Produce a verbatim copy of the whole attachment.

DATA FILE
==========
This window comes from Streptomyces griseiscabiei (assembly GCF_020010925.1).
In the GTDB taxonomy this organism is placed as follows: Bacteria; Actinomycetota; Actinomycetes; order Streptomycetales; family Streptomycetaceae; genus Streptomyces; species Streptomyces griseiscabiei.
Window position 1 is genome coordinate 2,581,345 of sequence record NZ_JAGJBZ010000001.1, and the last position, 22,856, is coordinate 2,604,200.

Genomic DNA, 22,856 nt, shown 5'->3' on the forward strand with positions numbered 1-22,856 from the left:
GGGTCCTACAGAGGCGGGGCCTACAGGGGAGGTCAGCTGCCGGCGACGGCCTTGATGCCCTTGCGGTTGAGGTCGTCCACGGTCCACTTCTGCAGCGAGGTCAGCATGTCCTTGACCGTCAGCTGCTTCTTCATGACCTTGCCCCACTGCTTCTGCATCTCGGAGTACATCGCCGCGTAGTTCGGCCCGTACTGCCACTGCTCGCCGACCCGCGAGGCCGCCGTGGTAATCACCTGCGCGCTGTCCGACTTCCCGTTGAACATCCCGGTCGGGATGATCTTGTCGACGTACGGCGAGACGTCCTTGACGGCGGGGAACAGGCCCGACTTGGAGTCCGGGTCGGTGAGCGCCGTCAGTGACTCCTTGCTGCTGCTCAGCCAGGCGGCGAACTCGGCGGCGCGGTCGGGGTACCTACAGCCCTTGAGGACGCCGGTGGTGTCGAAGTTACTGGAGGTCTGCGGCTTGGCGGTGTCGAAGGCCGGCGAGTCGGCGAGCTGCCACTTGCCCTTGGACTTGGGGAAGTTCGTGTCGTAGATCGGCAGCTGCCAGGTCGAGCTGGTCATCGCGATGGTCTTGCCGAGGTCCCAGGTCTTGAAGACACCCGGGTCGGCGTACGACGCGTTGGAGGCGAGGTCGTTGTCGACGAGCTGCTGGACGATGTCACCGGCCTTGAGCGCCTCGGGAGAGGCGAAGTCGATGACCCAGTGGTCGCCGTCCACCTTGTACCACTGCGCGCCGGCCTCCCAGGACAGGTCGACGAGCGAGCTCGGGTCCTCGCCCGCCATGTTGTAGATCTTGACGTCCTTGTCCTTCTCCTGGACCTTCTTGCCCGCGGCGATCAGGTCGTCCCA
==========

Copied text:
This window comes from Streptomyces griseiscabiei (assembly GCF_020010925.1).
In the GTDB taxonomy this organism is placed as follows: Bacteria; Actinomycetota; Actinomycetes; order Streptomycetales; family Streptomycetaceae; genus Streptomyces; species Streptomyces griseiscabiei.
Window position 1 is genome coordinate 2,581,345 of sequence record NZ_JAGJBZ010000001.1, and the last position, 22,856, is coordinate 2,604,200.

Genomic DNA, 22,856 nt, shown 5'->3' on the forward strand with positions numbered 1-22,856 from the left:
GGGTCCTACAGAGGCGGGGCCTACAGGGGAGGTCAGCTGCCGGCGACGGCCTTGATGCCCTTGCGGTTGAGGTCGTCCACGGTCCACTTCTGCAGCGAGGTCAGCATGTCCTTGACCGTCAGCTGCTTCTTCATGACCTTGCCCCACTGCTTCTGCATCTCGGAGTACATCGCCGCGTAGTTCGGCCCGTACTGCCACTGCTCGCCGACCCGCGAGGCCGCCGTGGTAATCACCTGCGCGCTGTCCGACTTCCCGTTGAACATCCCGGTCGGGATGATCTTGTCGACGTACGGCGAGACGTCCTTGACGGCGGGGAACAGGCCCGACTTGGAGTCCGGGTCGGTGAGCGCCGTCAGTGACTCCTTGCTGCTGCTCAGCCAGGCGGCGAACTCGGCGGCGCGGTCGGGGTACCTACAGCCCTTGAGGACGCCGGTGGTGTCGAAGTTACTGGAGGTCTGCGGCTTGGCGGTGTCGAAGGCCGGCGAGTCGGCGAGCTGCCACTTGCCCTTGGACTTGGGGAAGTTCGTGTCGTAGATCGGCAGCTGCCAGGTCGAGCTGGTCATCGCGATGGTCTTGCCGAGGTCCCAGGTCTTGAAGACACCCGGGTCGGCGTACGACGCGTTGGAGGCGAGGTCGTTGTCGACGAGCTGCTGGACGATGTCACCGGCCTTGAGCGCCTCGGGAGAGGCGAAGTCGATGACCCAGTGGTCGCCGTCCACCTTGTACCACTGCGCGCCGGCCTCCCAGGACAGGTCGACGAGCGAGCTCGGGTCCTCGCCCGCCATGTTGTAGATCTTGACGTCCTTGTCCTTCTCCTGGACCTTCTTGCCCGCGGCGATCAGGTCGTCCCA